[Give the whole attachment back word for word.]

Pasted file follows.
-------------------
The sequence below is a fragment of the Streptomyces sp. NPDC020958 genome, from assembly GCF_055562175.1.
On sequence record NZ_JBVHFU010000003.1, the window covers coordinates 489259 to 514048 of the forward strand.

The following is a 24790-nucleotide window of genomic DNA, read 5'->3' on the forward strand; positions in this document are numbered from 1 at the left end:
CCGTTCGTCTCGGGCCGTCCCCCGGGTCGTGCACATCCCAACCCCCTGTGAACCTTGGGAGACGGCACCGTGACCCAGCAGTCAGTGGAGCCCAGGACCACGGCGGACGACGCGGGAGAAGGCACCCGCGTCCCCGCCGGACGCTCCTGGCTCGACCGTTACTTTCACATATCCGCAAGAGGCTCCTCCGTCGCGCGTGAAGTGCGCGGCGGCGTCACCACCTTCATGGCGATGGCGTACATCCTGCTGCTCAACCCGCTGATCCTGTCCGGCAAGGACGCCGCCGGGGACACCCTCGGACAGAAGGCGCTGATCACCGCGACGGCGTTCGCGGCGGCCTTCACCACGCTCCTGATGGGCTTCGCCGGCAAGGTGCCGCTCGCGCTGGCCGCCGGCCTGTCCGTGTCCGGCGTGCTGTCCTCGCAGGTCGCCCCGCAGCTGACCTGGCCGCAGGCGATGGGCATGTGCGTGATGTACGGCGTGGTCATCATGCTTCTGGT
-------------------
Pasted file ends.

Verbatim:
The sequence below is a fragment of the Streptomyces sp. NPDC020958 genome, from assembly GCF_055562175.1.
On sequence record NZ_JBVHFU010000003.1, the window covers coordinates 489259 to 514048 of the forward strand.

The following is a 24790-nucleotide window of genomic DNA, read 5'->3' on the forward strand; positions in this document are numbered from 1 at the left end:
CCGTTCGTCTCGGGCCGTCCCCCGGGTCGTGCACATCCCAACCCCCTGTGAACCTTGGGAGACGGCACCGTGACCCAGCAGTCAGTGGAGCCCAGGACCACGGCGGACGACGCGGGAGAAGGCACCCGCGTCCCCGCCGGACGCTCCTGGCTCGACCGTTACTTTCACATATCCGCAAGAGGCTCCTCCGTCGCGCGTGAAGTGCGCGGCGGCGTCACCACCTTCATGGCGATGGCGTACATCCTGCTGCTCAACCCGCTGATCCTGTCCGGCAAGGACGCCGCCGGGGACACCCTCGGACAGAAGGCGCTGATCACCGCGACGGCGTTCGCGGCGGCCTTCACCACGCTCCTGATGGGCTTCGCCGGCAAGGTGCCGCTCGCGCTGGCCGCCGGCCTGTCCGTGTCCGGCGTGCTGTCCTCGCAGGTCGCCCCGCAGCTGACCTGGCCGCAGGCGATGGGCATGTGCGTGATGTACGGCGTGGTCATCATGCTTCTGGT